Spaceflightnow.com writes to say (Edited to apply my highlights)

"The improvements are rather significant," Kelly said in a NASA interview. "The displays that the cosmonauts and myself ... use to control the vehicle have been upgraded to make flying it easier. It's less operator intensive. But the main and most important change is they have a new, what we would refer to as a flight control computer."

This was in context of the (then) new TMA-M craft which carries a crew of three.

Wikipedia further writes to say about TMA-M

It has an automatic docking system. The ship can be operated automatically, or by a pilot independently of ground control.

In all probability the spacecraft from launch through docking, is controlled by computers. The pilot (or whatever designation applies) is responsible for managing the flight - applying his mind to ensure the flight is nominal, go/no-go decisions. In the absence of dynamic flight surfaces (as in the Space Shuttle) the pilot may, in an emergency, only control the duration & intensity that various rockets fire.

In mind of the cost involved, it seems reasonable to assume the crew must cross-train.

Are all crew on board a space-bound craft (Soyuz, Shenzhou, other craft of that ilk) trained to monitor, and control flight systems in & out of Earth's atmosphere?

For instance, say, an emergency de-orbit (God forbid!) or launch abort, or ...

EDIT: The situation was a little different with the STS aka Space Shuttle which was possessed of a true cock-pit with flight-controls. NASA writes about this to say

Landing-5 minutes

The orbiter's velocity eases below the speed of sound about 25 statute miles from the runway. As the orbiter nears the Shuttle Landing Facility, the commander takes manual control, piloting the vehicle to touchdown on one of two ends of the SLF.

Operations in orbit though (dock/undock/maneuver) would still have been computer controlled, and astronaut managed though.


I can't speak for current procedures aboard a Soyuz or Shenzhou. From what I've seen, during launch the middle chair has pretty much all the access to various in-capsule systems (and thus the power and responsibility), though the two side chairs do have some tasks to perform.

Aboard Apollo spacecraft, absolutely; each of the three astronauts trained and cross-trained until they had a basic level of proficiency with the flight controls of all of the associated vehicles of the mission. While each of them specialized in their own mission profile (the CMP, for instance, wasn't expected to spend much time in the LEM), certain mission-critical maneuvers such as S-IVb transposition and docking, LEM/CSM rendezvous, re-entry etc were practiced by all three crewmembers, so that if any crewmember found themselves unable to perform their mission duties, either of the other two could.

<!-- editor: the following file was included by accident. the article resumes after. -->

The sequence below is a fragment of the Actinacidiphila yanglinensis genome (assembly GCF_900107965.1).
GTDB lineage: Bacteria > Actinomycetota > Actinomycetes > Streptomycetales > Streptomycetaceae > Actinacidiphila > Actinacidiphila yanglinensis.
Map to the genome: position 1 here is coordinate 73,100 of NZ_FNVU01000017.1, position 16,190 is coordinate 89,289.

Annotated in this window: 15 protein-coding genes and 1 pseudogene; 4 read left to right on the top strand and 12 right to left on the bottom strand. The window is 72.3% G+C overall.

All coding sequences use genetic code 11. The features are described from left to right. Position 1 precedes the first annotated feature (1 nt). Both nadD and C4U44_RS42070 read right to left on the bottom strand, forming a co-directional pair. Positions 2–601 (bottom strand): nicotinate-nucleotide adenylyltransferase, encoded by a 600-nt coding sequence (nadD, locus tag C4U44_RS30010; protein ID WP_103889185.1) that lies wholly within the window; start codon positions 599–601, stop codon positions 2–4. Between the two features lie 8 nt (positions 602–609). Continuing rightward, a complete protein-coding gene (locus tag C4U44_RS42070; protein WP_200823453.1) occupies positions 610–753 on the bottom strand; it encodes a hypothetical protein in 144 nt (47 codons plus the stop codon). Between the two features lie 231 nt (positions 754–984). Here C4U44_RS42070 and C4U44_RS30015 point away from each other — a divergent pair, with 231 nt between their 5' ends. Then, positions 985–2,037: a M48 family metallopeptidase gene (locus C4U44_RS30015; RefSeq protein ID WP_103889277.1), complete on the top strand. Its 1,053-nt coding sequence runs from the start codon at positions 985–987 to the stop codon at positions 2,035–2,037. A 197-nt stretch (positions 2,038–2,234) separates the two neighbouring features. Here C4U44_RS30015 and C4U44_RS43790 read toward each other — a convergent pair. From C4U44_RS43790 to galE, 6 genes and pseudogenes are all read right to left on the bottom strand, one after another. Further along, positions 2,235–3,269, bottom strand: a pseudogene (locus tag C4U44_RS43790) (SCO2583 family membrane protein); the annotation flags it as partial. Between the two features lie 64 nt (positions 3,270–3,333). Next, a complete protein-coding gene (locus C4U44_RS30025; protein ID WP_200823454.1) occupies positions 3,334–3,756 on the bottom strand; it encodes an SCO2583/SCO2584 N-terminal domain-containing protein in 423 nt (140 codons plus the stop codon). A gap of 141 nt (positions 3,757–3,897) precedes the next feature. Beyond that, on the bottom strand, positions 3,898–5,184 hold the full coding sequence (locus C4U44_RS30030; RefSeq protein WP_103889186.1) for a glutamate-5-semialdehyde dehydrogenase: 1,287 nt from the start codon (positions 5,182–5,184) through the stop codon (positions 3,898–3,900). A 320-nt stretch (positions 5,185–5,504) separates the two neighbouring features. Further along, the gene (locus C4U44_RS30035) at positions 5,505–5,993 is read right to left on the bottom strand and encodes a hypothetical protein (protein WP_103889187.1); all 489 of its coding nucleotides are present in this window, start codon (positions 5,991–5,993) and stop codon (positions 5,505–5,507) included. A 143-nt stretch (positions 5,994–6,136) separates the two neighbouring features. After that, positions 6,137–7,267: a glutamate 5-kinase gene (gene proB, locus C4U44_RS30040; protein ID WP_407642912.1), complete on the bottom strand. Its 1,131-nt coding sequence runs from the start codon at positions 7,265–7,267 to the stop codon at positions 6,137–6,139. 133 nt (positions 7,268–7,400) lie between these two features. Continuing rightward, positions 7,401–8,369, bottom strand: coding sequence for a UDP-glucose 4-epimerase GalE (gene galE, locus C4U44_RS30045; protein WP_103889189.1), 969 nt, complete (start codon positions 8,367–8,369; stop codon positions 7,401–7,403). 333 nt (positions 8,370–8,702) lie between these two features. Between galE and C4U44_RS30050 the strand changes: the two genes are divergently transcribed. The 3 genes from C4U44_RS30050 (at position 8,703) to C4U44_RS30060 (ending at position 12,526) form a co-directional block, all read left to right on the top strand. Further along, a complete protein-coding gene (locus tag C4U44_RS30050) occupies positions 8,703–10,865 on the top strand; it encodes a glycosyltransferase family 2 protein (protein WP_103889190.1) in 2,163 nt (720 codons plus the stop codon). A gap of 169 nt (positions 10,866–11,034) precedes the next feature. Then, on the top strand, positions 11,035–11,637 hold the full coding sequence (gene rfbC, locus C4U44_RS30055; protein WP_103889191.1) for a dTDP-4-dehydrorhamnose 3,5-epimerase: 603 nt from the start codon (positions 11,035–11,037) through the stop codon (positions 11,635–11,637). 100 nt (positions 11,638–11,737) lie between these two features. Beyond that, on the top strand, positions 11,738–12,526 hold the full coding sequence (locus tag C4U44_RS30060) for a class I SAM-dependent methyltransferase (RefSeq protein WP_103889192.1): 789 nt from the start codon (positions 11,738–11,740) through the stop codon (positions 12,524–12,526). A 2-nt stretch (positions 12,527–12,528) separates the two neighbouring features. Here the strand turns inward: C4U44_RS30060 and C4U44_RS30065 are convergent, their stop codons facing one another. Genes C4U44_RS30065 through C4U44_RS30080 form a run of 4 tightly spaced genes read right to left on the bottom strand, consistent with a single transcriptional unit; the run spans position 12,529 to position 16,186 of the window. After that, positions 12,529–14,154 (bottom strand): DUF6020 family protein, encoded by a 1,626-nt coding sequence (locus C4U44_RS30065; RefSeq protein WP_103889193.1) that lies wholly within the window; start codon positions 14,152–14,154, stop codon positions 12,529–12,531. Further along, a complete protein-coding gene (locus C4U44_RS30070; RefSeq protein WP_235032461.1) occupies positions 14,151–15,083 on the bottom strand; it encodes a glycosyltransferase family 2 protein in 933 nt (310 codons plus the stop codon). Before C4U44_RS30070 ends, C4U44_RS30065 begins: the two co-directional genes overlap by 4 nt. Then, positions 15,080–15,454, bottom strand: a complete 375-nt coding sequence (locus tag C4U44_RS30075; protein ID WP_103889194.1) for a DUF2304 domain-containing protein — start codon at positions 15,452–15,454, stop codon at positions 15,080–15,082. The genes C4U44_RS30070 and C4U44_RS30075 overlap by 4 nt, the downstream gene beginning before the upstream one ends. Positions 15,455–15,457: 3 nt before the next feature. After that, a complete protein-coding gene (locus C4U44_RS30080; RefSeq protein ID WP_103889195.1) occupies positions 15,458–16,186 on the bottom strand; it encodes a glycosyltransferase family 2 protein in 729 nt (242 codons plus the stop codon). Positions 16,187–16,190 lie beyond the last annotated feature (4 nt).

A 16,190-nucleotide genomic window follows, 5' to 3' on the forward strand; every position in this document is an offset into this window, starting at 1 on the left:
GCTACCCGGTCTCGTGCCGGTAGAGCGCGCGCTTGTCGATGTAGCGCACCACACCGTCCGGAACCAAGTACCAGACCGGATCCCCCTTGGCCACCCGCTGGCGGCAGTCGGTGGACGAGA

In the Shuttle era, roles became more specialized; the Mission Commander, Shuttle Pilot, and a mix of up to 5 more crewmembers divided between mission specialists and payload specialists, depending on the goals of the flight. Between the Mission Commander and Shuttle Pilot, either of the two could do anything that was needed with regard to the Shuttle vehicle itself; if you look at the list of shuttle mission crews, virtually all the MCs, especially of later missions, were the Shuttle Pilot of one or more previous missions, and so these two are effectively pilot and copilot during orbiter maneuvers. The mission specialists are usually exactly that, however these crewmembers were typically chosen from among the astronaut corps; they're astronauts first and scientists second, and they trained for the duties of the specific mission to which they were assigned. As such, I would posit that these crewmembers would be able to perform at least some of the key functions of the orbiter, though I can't find any instance of a mission specialist "graduating" to pilot or MC. Payload specialists, on the other hand, were scientists first and astronauts second; these guys were typically technical leads from the ground staff that designed or built the payload in question, and their only business on the Shuttle is to ensure a successful deployment of that payload. I would not expect any of these guys to get much time in the pilot's seat of the trainer.

  • $\begingroup$ Steve Nagel, at least, started as a shuttle MS and became a pilot and commander. This may have been an anomaly in the selection process re: quotas for pilot astronauts through. There may have been others but he's the one I remembered right away. en.wikipedia.org/wiki/Steven_R._Nagel $\endgroup$ Jul 18 '15 at 12:55
  • $\begingroup$ Also, in at least some of the Ascan classes in the 90s, all new astronauts got at least some training in the front seats. $\endgroup$ Jul 18 '15 at 13:27

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